Cell phones and cancer - end of story? Nope
Is the latest, large study on cell phones and cancer the end of the story? Don't believe it - and consider the "precautionary principle."
Cell phones and cancer - end of story? Nope
The headlines last week trumpeted the latest finding on the cell-phone and cancer front. "Study sees no cancer link," our AP story announced. "Don't worry: Your device is probably safe."
The Danish study found no discrepancy in cancer rates among 360,000 people that appeared linked to cell-phone use. On the other hand, as this New York Times blog points out, the study had some methodological shortcomings, leaving its authors unwilling to rule out the possibility of "a small to moderate increase in risk of cancer among heavy users of cellphones for 10 to 15 years or longer." Tara Parker-Pope wrote:
The Danish study is important because it matches data from a national cancer registry with mobile phone contracts beginning in 1982, the year the phones were introduced in Denmark, until 1995. Because it used a computerized cohort that was tracked through registries and digitized subscriber data, it avoided the need to contact individuals and thus eliminated problems related to selection and recall bias common in other studies.
However, the major weakness of the study is that it counted cellphone subscriptions rather than actual use by individuals, and failed to count people who had corporate subscriptions or who used cellphones without a long-term contract. Those small details could have diluted any association between cellphone use and cancer risk, the investigators conceded.
Another glaring weakness is the time frame itself, which ends in 1995 - well before the huge climb in cell-phone use that occurred over the last decade as devices improved and prices fell.
In 1996, according to data from CTIA-The Wireless Association, about 38 million U.S. subscribers spent an average of a little more than 3 minutes on their cell phones. Today's users average nearly 19 minutes - and presumably well more, since CTIA's denominator is 328 million "wireless subscriber connections," well more than one per every man, woman and child in the country. Some people are on their phones constantly - a fact I know firsthand because I've sat near them on the train.
It's not worth being alarmist about the possible cancer risks from wireless phones. As many others have pointed out, the devices are much riskier to motorists and pedestrians because of drivers who use them incessantly to talk or text when they should be paying full attention to the road. But it's worth paying at least momentary heed to what public health experts call "the precautionary principle" - as Time.com did this summer in an excellent package of stories after the last "latest report" suggested that maybe there really is a risk. Bryan Walsh wrote:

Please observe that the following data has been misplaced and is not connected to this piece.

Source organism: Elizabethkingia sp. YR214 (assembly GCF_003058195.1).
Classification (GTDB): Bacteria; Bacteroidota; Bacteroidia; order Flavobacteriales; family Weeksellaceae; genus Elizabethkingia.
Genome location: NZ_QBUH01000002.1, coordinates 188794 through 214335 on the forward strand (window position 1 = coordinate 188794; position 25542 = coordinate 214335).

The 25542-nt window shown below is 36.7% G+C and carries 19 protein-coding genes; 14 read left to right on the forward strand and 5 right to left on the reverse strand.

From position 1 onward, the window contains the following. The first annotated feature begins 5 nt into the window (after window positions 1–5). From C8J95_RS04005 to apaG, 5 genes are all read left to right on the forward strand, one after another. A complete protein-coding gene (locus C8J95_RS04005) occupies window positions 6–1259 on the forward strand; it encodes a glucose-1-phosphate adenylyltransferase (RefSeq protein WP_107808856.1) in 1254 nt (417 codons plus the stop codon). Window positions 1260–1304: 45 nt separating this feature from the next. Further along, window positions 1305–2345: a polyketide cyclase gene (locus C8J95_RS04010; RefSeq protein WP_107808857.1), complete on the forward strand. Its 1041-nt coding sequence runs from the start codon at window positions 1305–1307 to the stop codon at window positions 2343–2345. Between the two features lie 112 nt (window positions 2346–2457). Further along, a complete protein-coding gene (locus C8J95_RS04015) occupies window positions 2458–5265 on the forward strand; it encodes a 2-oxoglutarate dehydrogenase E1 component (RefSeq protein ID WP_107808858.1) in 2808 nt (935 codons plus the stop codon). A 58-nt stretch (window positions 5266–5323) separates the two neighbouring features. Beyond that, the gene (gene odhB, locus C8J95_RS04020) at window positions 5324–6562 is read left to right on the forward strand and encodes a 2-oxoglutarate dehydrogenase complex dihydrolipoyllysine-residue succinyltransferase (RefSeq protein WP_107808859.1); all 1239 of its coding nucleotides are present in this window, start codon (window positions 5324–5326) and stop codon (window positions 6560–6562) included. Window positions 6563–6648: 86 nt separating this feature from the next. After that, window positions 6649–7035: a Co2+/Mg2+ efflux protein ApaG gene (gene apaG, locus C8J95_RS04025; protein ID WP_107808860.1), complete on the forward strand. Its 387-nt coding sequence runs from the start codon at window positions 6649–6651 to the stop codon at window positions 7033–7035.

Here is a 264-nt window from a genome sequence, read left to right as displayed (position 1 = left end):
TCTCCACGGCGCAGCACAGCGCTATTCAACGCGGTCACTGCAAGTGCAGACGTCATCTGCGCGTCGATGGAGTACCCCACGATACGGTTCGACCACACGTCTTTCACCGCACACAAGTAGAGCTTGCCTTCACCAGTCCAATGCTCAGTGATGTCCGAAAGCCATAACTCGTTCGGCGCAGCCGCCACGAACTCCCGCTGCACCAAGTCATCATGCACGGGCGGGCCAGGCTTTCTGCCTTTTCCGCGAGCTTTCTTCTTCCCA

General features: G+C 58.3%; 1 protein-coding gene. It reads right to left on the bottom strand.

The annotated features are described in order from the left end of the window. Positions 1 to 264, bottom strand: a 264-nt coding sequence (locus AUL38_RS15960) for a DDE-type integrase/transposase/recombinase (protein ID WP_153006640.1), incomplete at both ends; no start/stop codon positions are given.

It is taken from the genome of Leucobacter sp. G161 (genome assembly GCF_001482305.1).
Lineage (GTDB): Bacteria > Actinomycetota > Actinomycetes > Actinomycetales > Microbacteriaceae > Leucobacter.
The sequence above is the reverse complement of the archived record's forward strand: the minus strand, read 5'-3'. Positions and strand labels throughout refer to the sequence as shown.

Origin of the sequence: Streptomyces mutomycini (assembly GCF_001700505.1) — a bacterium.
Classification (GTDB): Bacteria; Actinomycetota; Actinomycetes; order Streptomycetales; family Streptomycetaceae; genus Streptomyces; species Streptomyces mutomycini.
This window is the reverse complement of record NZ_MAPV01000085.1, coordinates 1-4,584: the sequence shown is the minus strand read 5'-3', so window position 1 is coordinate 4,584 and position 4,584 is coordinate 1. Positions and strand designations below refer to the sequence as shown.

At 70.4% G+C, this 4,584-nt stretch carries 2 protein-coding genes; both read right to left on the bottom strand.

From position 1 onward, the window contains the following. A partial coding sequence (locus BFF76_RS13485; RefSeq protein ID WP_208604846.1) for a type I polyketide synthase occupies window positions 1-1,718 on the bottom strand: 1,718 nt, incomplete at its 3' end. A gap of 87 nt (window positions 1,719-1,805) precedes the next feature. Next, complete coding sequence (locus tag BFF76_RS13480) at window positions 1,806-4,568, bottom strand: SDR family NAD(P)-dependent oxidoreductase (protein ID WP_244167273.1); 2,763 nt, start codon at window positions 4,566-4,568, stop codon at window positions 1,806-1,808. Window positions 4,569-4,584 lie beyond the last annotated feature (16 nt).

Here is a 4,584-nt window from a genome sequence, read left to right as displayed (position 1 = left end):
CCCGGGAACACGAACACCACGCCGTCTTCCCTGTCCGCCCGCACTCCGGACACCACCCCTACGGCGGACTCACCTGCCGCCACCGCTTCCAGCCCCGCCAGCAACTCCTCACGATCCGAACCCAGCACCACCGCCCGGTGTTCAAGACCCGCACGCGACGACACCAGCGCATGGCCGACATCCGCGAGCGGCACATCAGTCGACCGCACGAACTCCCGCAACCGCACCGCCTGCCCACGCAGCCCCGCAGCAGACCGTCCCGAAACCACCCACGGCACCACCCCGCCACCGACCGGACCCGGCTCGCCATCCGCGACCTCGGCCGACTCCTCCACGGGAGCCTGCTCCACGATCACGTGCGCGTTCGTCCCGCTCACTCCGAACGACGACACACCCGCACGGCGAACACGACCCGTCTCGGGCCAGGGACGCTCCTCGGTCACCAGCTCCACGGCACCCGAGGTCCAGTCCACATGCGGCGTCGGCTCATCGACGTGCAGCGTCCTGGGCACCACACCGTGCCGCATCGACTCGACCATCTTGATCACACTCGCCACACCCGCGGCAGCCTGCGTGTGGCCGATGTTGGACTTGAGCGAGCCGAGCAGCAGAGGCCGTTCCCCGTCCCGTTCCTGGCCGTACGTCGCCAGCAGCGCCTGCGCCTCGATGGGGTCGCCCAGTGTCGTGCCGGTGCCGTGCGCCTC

The truth is that for most technologies, we don't wait around to see what the long-term effects will be. We don't put cell phones on the shelf for a decade or so while epidemiologists carry out controlled studies on their potential carcinogenicity. Most of us — Americans especially, as native early adopters — want the new, and we worry about the potential consequences later.
That's true widely, not just for technology. Take industrial chemicals. Though thousands of new chemicals are introduced into the marketplace each year, the Environmental Protection Agency investigates only a handful of them, at most. (Regulations handcuff the agency.) Generally, the government depends on safety studies completed and submitted by the companies themselves. And if it turns out that something might be harmful — as may be the case with the endocrine disruptor BPA — any investigations take place after the exposure. We're the guinea pigs.
Of course, not every product is treated as innocent until proven guilty (with a very high standard for guilt). Drugs have to go through several layers of testing before they're released to the public — guilty until proven innocent, like a Soviet court case. But they're the exception, not the rule. When it comes to cell phones, as the environmental epidemiologist and activist Devra Davis argues, "we've been conducting a global experiment on our children and ourselves."
Is there any other way? There's the precautionary principle, which is just a fancy way of saying a new technology is guilty until proven innocent. We don't use it much in the U.S. — although it comes up repeatedly in Europe, especially in regard to genetically modified food — in part because we love the new. And that's the deal we've struck, even if not all of us are on board or are even aware of it. We value the benefits of new technologies more than the precaution of ensuring they are absolutely safe.
The good news for the cell phone question in all of this is that we really can have both. Cell phones have made an incredible difference for the world, mostly positive. Cell phones are not cigarettes — they are not purely toxic products — and they can be employed in ways that minimize whatever risks exist. (By the way, it is absolutely true that the riskiest thing you can do with a cell phone is text on it while you're driving, but that has zero bearing on any cancer risk.) We can have precaution and technology in this case. But that question is one that will turn up again and again in the future — and we'll all need to choose our level of perceived risk.
So use a headset, keep the phone out of your pocket, and cut out the texting from behind the wheel. (Remember that it's your shifting mental focus, not simply the dialing or texting, that's the real culprit in distracted-driving casualties, so don't count on Apple's new Siri personal assistant to save you from the risks.)
And have a little humility about the limitations of human knowledge. What we don't know about a new chemical or technology can hurt is. It may just take many years to find out.